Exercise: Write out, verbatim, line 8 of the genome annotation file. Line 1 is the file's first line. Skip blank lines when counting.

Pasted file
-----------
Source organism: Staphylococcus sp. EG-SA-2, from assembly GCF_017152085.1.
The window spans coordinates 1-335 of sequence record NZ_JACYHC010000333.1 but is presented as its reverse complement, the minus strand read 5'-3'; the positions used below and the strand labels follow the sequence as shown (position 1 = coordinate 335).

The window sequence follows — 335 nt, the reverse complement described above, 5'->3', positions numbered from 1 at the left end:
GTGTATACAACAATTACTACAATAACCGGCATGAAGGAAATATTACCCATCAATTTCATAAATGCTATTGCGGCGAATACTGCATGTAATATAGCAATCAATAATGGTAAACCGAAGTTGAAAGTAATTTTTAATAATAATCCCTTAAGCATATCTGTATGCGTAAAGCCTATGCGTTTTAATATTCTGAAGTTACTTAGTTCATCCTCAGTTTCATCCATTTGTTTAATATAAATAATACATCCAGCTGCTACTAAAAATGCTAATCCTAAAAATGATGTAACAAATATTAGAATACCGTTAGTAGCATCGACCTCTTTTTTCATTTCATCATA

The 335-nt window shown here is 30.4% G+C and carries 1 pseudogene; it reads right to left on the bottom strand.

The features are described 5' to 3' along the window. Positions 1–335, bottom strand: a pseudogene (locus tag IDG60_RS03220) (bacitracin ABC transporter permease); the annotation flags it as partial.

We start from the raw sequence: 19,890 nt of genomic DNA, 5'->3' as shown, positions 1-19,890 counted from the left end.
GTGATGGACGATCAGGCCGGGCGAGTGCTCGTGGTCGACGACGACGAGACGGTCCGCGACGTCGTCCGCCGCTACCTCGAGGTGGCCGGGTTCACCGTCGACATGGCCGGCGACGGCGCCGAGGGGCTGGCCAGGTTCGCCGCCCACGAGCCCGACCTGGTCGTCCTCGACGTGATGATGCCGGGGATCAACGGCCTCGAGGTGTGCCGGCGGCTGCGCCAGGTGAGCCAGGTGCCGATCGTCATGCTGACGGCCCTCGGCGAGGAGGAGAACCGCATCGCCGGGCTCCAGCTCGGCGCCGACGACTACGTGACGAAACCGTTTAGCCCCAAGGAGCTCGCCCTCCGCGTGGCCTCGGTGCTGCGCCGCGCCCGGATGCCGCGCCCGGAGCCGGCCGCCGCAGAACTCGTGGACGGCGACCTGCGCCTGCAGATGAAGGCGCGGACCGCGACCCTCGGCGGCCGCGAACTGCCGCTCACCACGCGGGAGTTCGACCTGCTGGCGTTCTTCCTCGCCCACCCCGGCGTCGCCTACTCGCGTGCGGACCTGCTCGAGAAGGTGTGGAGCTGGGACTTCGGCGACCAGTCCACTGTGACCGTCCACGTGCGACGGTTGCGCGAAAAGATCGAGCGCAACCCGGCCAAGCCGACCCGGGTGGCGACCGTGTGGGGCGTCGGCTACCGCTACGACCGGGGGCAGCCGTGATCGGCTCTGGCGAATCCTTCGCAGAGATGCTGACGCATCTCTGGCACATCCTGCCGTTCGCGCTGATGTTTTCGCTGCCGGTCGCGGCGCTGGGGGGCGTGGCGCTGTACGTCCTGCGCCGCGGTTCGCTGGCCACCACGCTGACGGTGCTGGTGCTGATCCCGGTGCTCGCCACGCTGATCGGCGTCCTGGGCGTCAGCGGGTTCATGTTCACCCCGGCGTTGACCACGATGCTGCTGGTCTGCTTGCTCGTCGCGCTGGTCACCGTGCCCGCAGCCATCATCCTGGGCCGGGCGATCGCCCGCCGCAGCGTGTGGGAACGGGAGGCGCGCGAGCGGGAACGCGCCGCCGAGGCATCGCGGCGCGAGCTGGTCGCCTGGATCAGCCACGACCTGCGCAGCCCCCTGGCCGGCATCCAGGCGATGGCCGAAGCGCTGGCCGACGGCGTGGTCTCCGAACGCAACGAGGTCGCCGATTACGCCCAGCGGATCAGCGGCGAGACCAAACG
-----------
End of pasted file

GTGATGGACGATCAGGCCGGGCGAGTGCTCGTGGTCGACGACGACGAGACGGTCCGCGACGTCGTCCGCCGCTACCTCGAGGTGGCCGGGTTCACCGTCGACATGGCCGGCGACGGCGCCGAGGGGCTGGCCAGGTTCGCCGCCCACGAGCCCGACCTGGTCGTCCTCGACGTGATGATGCCGGGGATCAACGGCCTCGAGGTGTGCCGGCGGCTGCGCCAGGTGAGCCAGGTGCCGATCGTCATGCTGACGGCCCTCGGCGAGGAGGAGAACCGCATCGCCGGGCTCCAGCTCGGCGCCGACGACTACGTGACGAAACCGTTTAGCCCCAAGGAGCTCGCCCTCCGCGTGGCCTCGGTGCTGCGCCGCGCCCGGATGCCGCGCCCGGAGCCGGCCGCCGCAGAACTCGTGGACGGCGACCTGCGCCTGCAGATGAAGGCGCGGACCGCGACCCTCGGCGGCCGCGAACTGCCGCTCACCACGCGGGAGTTCGACCTGCTGGCGTTCTTCCTCGCCCACCCCGGCGTCGCCTACTCGCGTGCGGACCTGCTCGAGAAGGTGTGGAGCTGGGACTTCGGCGACCAGTCCACTGTGACCGTCCACGTGCGACGGTTGCGCGAAAAGATCGAGCGCAACCCGGCCAAGCCGACCCGGGTGGCGACCGTGTGGGGCGTCGGCTACCGCTACGACCGGGGGCAGCCGTGATCGGCTCTGGCGAATCCTTCGCAGAGATGCTGACGCATCTCTGGCACATCCTGCCGTTCGCGCTGATGTTTTCGCTGCCGGTCGCGGCGCTGGGGGGCGTGGCGCTGTACGTCCTGCGCCGCGGTTCGCTGGCCACCACGCTGACGGTGCTGGTGCTGATCCCGGTGCTCGCCACGCTGATCGGCGTCCTGGGCGTCAGCGGGTTCATGTTCACCCCGGCGTTGACCACGATGCTGCTGGTCTGCTTGCTCGTCGCGCTGGTCACCGTGCCCGCAGCCATCATCCTGGGCCGGGCGATCGCCCGCCGCAGCGTGTGGGAACGGGAGGCGCGCGAGCGGGAACGCGCCGCCGAGGCATCGCGGCGCGAGCTGGTCGCCTGGATCAGCCACGACCTGCGCAGCCCCCTGGCCGGCATCCAGGCGATGGCCGAAGCGCTGGCCGACGGCGTGGTCTCCGAACGCAACGAGGTCGCCGATTACGCCCAGCGGATCAGCGGCGAGACCAAACG